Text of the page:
Let us renew our faith and hope towards the Truth – the sacredness of the Faith. We do not want to die and have to admit that the Lent of 2020 was wasted, that we only found time to wallow in our personal miseries. Rather, we hope to see all of the good we have achieved for Christ through our daily prayers and sufferings in this Lent.
2020 has started out with a bang. There’s always something deafening about hitting a new decade. I’m not sure if it’s the realization that everything and everyone is aging (for the better) or that it’s another year of uncertainties. The past five years have taught me many valuable lessons, including having complete faith in God. (Easily said than done some days.) But as this year started with several life-altering events, I have taken each one with stride while learning that God desires for me to be in this place and at this time.
With the beginning of a new year and the desire to organize, as organizing tends to be more of a hobby for me than scrap-booking, I decided to jump in on The Organized Simplicity Challenge with Kathryn Whitaker and Stephanie Weinert. (I saved a few of my Instastories if you desire to see me suffer through the challenge.) Yes, I love to organize and this is the third time I undertook the challenge, but this was the first time attempting such a demanding task while homeschooling three children, with two other little ones running around. Let’s just say that my organization times were late into the evenings and into the weekends as our schoolwork always comes first. But it was a good lesson for me. Maybe several good lessons.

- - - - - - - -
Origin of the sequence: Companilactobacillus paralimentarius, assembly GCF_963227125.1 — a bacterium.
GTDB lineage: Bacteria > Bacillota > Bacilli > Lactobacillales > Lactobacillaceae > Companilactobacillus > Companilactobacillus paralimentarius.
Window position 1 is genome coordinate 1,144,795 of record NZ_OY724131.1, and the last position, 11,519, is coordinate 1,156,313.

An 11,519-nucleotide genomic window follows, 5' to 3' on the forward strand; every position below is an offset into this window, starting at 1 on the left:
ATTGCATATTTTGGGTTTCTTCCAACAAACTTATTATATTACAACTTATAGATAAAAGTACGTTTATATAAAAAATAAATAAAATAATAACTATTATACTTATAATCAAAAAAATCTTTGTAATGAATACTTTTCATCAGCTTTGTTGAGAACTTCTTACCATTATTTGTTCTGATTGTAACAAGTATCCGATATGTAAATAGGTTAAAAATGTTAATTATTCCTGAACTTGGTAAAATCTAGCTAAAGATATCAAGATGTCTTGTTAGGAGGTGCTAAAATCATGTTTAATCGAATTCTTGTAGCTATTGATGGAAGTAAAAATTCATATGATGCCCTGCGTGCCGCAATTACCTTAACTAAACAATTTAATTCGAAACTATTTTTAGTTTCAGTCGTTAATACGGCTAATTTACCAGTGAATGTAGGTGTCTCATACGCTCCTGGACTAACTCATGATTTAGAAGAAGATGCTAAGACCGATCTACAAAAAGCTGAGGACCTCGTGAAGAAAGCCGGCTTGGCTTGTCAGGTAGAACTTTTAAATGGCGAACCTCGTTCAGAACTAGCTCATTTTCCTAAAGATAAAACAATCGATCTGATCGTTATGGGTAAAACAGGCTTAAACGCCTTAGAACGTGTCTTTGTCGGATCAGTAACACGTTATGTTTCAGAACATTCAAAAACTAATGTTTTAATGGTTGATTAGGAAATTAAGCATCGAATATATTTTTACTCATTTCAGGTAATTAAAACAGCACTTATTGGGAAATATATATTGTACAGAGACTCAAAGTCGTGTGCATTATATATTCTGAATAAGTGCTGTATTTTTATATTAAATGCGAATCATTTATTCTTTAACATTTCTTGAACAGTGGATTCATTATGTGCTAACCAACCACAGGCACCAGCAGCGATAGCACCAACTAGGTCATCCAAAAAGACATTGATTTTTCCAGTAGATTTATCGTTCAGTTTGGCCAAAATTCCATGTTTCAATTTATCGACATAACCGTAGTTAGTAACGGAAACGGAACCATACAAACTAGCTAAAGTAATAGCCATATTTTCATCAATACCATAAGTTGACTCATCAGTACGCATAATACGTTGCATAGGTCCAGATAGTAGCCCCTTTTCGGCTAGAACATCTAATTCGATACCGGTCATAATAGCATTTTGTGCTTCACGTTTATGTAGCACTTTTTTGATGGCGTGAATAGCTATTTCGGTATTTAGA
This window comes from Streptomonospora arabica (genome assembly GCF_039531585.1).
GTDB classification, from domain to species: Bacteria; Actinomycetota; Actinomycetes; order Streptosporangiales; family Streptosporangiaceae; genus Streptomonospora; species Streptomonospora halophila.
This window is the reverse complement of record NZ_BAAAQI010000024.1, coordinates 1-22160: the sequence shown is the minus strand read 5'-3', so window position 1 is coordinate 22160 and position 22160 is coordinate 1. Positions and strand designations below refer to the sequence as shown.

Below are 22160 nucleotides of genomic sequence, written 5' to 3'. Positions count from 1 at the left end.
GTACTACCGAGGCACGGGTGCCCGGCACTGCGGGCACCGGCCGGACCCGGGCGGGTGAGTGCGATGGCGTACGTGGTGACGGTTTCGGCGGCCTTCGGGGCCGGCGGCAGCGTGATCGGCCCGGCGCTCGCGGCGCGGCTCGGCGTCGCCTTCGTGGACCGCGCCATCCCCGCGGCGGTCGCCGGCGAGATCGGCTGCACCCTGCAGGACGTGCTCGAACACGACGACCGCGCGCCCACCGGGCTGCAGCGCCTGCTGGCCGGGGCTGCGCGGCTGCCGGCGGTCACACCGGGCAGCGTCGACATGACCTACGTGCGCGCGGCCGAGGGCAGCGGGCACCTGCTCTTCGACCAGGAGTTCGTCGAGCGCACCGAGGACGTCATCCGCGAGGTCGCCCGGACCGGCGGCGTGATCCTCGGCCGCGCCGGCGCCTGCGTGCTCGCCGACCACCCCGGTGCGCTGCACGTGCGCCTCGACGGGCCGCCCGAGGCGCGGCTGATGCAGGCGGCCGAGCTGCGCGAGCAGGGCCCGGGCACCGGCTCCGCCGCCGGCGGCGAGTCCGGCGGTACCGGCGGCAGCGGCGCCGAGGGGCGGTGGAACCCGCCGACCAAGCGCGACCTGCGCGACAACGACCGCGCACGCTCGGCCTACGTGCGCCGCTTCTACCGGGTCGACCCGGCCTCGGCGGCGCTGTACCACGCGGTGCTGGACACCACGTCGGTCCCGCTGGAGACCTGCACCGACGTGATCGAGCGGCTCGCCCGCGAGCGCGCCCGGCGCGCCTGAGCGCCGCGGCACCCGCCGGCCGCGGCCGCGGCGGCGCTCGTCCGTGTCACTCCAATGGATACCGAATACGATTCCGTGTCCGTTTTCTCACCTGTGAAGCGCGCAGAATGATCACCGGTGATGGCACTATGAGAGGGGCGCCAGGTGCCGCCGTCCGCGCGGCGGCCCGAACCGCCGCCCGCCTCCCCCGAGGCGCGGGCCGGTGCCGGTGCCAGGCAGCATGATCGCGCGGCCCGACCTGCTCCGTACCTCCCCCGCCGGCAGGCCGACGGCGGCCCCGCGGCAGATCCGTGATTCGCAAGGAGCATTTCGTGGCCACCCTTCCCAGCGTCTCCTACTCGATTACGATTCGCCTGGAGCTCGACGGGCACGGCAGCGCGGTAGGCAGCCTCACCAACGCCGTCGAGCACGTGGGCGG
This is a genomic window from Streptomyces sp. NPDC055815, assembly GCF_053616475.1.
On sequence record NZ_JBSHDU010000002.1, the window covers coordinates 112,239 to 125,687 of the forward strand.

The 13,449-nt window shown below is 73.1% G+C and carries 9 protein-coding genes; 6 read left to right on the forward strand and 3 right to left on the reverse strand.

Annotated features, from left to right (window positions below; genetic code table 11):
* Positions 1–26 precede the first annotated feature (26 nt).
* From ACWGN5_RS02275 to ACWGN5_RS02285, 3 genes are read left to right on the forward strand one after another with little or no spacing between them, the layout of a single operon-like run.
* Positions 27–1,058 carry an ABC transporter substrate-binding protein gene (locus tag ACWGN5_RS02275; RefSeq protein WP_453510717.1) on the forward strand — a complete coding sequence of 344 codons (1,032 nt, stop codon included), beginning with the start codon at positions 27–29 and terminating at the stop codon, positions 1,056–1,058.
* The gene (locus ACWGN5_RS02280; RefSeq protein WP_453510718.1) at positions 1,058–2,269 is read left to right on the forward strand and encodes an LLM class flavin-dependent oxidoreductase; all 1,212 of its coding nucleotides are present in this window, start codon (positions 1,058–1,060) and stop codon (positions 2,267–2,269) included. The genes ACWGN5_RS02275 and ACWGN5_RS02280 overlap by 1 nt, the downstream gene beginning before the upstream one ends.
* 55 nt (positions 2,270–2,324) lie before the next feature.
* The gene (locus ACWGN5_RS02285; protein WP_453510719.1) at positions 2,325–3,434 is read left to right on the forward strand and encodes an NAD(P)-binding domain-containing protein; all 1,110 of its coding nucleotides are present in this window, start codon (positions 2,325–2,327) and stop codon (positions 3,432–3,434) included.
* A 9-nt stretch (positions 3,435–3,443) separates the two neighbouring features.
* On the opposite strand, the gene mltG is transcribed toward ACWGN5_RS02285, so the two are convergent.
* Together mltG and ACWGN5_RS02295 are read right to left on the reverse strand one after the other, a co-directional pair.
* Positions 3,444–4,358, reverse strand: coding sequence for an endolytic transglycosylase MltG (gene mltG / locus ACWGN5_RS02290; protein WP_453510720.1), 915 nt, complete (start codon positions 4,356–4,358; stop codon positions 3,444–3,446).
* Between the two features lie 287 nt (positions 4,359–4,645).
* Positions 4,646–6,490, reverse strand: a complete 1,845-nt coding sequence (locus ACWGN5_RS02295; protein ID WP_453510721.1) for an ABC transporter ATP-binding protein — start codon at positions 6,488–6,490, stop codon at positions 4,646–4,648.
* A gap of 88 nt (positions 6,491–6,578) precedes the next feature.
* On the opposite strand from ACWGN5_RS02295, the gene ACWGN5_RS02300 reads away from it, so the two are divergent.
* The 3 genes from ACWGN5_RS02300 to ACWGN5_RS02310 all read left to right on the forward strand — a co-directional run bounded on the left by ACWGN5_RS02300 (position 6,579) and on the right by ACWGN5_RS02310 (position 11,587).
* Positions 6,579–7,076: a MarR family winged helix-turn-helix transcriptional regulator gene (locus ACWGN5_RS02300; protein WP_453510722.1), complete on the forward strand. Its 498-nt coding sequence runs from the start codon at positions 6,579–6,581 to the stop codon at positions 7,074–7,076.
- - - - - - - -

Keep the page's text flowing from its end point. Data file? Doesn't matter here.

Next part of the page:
I have learned that no matter how much we have become comfortable with a task, there will always be unforeseen circumstances that slow out progress. But that isn’t necessarily a bad thing. Teaching my children, caring for my family, and running people to activities has it’s importance. And as much as I would absolutely love a perfectly organized house that isn’t my season in life right now.
So, I completed the Organized Simplicity Challenge. Maybe not to the level of my person expectations, but I tried my best in my season of life. And it is better to have tried, pushed through the tasks, than not to try at all. Those of you who desire to undertake an intense purging challenge, this is for you! Even if you don’t believe you have the time or energy, you may prove yourself wrong – while potentially teaching yourself a very valuable lesson in the process. Purchase the book, Organized Simplicity by Tsh Oxenreider, here!.